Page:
6. Acknowledgements
  7. Reference

Of the 205 ALTS participants having a newly detected HPV31 infection during follow-up, 37 were excluded because their first positive samples were unavailable (n = 2) or tested negative by PCR-based DNA sequencing (n = 35). Considering the increased uncertainty on the onset time of the infection, we additionally excluded eight women who had two consecutive missing visits prior to the first positive detection. This left 160 women in the analysis. Compared to women included in the study, those excluded were less likely to be current hormonal contraceptives users (31% vs. 50%, p = 0.03) or report having ≥6 lifetime male sex partners (36% vs. 51%, p = 0.09); but no appreciable differences were observed with respect to study arm, age, race, current smoking status, number of Pap tests per year in the past five years and co-infection with non-HPV31 oncogenic types at the time of the first positive detection (data not shown).

Of the 160 women included, 67 (41.9%), 27 (16.9%) and 66 (41.2%) were positive for HPV31 A, B and C variants, respectively. The mean age (±SD) at enrolment was 24.5 (±7.8) years for women with A variants, 22.7 (±4.6) years for women with B variants and 25.3 (±7.1) years for women with C variants (p = 0.29). Infection with A, B and C variants was detected in 22 (41.5%), 8 (15.1%) and 23 (43.5%) women in the immediate colposcopy arm, 17 (39.5%), 8 (18.6%) and 18 (41.9%) women in the HPV triage arm and 28 (43.8%), 11 (17.2%) and 25 (39.1%) women in the conservative management arm, respectively. Forty-three (64.2%) of 67 women with A variants, 15 (55.6%) of 27 women with B variants and 33 (50.0%) of 66 women with C variants reported having <1 Pap test per year in the last five years. The mean length (±SD) of follow-up since the onset of the infection was 11.5 (±7.3) months for women with A variants, 11.4 (±7.6) months for women with B variants and 11.5 (±6.3) months for women with C variants (p = 0.99). Twenty-one women did not return for follow-up at month 24 (7 with A variants, 3 with B variants and 11 with C variants). There was no difference in proportions of completing the scheduled exit visit for women with HPV31 A, B or C variants (p = 0.54).

Loss of the newly detected HPV31 infection by variant lineage

During follow-up, loss of the newly detected HPV31 infection was observed in 76 (47.5%) of the 160 women (32/67 with A variants, 16/27 with B variants and 28/66 with C variants). Table 1 shows the mean and median time to clearance from the onset of the infection, with infections with B variants displaying a rapid clearance. After adjusting for study arm, number of Pap tests per year in the past five years and a time-dependent covariate of co-infection with non-HPV31 oncogenic types, the HR associating loss of the infection was 1.2 (95% CI, 0.7–2.1) for women with A variants and 2.1 (95% CI, 1.2–3.5) for women with B variants when compared with those with C variants (Table 2).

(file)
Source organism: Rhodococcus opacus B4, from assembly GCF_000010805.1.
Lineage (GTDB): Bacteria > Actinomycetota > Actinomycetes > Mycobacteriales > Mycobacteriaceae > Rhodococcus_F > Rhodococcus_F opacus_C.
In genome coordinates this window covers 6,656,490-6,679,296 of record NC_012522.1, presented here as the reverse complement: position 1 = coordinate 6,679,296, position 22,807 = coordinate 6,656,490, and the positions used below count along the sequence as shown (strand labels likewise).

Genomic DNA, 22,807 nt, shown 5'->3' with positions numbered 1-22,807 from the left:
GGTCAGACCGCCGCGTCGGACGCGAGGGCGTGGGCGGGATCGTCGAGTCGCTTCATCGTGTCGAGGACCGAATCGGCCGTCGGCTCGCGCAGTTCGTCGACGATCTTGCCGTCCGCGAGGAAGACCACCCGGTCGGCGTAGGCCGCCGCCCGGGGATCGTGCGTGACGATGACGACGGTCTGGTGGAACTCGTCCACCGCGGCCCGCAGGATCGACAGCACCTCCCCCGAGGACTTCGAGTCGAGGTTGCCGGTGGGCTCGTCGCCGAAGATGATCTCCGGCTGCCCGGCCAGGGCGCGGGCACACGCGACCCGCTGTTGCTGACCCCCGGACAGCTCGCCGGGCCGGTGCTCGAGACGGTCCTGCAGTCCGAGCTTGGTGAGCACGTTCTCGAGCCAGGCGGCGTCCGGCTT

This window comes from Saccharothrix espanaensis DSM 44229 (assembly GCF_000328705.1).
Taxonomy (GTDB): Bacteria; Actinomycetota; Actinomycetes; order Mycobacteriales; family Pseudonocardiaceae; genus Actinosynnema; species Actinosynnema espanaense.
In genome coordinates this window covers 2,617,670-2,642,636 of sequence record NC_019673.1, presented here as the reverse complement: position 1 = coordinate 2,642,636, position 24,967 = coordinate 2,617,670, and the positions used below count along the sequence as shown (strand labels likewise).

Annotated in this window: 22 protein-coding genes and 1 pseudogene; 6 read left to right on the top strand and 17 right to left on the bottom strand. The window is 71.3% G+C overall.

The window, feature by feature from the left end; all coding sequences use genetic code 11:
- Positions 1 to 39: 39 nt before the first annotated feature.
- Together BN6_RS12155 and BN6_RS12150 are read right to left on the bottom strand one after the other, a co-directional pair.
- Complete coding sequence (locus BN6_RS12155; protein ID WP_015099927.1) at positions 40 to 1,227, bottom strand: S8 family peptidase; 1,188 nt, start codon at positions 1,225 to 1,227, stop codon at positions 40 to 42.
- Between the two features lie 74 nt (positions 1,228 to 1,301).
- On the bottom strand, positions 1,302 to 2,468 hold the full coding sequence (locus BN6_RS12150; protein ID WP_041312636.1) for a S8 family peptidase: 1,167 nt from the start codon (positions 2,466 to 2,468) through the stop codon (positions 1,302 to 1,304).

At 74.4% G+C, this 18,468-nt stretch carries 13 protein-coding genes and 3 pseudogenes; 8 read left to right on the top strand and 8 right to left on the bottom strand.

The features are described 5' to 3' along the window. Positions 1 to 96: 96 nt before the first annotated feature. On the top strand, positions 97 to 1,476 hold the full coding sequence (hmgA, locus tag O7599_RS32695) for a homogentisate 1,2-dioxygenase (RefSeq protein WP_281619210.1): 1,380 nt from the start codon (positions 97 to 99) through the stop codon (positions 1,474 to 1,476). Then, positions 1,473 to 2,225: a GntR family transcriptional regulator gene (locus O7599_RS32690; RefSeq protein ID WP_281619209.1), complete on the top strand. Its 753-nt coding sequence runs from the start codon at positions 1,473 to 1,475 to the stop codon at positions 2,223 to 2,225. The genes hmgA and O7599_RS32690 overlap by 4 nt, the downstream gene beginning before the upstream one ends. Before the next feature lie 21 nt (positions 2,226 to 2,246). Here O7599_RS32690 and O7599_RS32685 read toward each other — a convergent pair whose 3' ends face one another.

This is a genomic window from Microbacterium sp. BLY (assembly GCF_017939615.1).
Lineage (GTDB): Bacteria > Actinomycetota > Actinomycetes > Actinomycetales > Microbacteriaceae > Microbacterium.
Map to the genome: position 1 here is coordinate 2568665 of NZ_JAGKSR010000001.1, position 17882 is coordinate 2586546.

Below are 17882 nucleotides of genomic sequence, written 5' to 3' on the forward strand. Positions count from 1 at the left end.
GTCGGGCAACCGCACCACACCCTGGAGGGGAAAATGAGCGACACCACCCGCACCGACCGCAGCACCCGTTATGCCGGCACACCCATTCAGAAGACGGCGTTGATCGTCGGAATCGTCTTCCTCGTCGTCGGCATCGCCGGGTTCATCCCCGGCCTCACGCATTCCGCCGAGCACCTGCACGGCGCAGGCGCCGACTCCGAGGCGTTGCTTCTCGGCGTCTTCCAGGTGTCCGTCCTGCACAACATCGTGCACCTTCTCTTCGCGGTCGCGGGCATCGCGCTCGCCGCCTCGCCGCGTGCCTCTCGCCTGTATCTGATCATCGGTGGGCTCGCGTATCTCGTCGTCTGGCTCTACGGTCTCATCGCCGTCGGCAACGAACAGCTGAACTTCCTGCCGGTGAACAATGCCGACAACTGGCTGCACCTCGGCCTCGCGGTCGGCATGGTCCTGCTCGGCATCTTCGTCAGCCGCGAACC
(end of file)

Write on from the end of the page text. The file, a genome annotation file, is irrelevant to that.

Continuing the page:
Table 1. Mean and median time to HPV31 DNA clearance from the onset of the infection
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Table 2. Hazard ratios (HR) for the association between HPV31 variants and loss of the infection among women with a newly detected infection
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Three women had an HPV31-negative test result between two positive visits. An analysis that treated the intervening negative test as being positive yielded an adjusted HR of 1.5 (95% CI, 0.9–2.5) for infections with A variants and 2.0 (95% CI, 1.2–3.5) for infections with B variants when compared with those with C variants. Twenty-three women had a diagnosis of CIN2/3 at the HPV31-positive visits. When these women were censored at the time of CIN2/3 diagnosis, the adjusted HR associating with loss of the infection was 1.4 (95% CI, 0.8–2.6) for women with A variants and 2.0 (95% CI, 1.1–3.6) for women with B variants when compared with those with C variants. An analysis that arbitrarily treated CIN2/3 cases as being positive through the last available visit did not appreciably alter the estimate of the association (HR = 1.3, 95% CI, 0.8–2.4 for infections with A vs. C variants; HR = 2.0, 95% CI, 1.1–3.5 for infections with B vs. C variants). The association remained similar when the analysis was restricted to women without a diagnosis of CIN2/3 or to women with at least one follow-up visit subsequent to the first HPV31-positive detection (data not shown).

We previously reported an increased risk of CIN2/3 associated with HPV31 A or B, compared with C, variants. However, data from this study showed a more rapid clearance of infections with A or B variants than those with C variants. This brings about a desire to examine risk of CIN2/3 by the length of HPV31 positive duration within this dataset.

Development of CIN2/3 by the timing of HPV31 positivity

HPV31 infection was initially detected at the first, second, third and fourth follow-up visits in 51, 45, 32 and 32 women, respectively. As shown in Table 3, 9 (5.6%) of the 160 women had a diagnosis of CIN2/3 at the time concurrent to the first positive detection (6/67 with A variants, 1/27 with B variants and 2/66 with C variants). Of the 76 women without a diagnosis of CIN2/3 at the first positive visit who continued to be positive at the next visit, 10 (13.2%) developed CIN2/3 at that visit (7/28 with A variants, 2/11 with B variants and 1/37 with C variants). Four (14.8%) of the 27 women with three consecutive positive visits had a diagnosis of CIN2/3 12 months after the first positive detection (2/10 with A variants, 1/3 with B variants and 1/14 with C variants). Coinfection with non-HPV31 oncogenic types was detected in 96 (60.0%) of the 160 women at the first positive visit, 33 (43.4%) of the 76 women at the second of two consecutive positive visits and 14 (51.9%) of the 27 women at the third of three consecutive positive visits.

Table 3. Odds ratios (OR) for associating risk of CIN2/3 with the timing of HPV31 positivity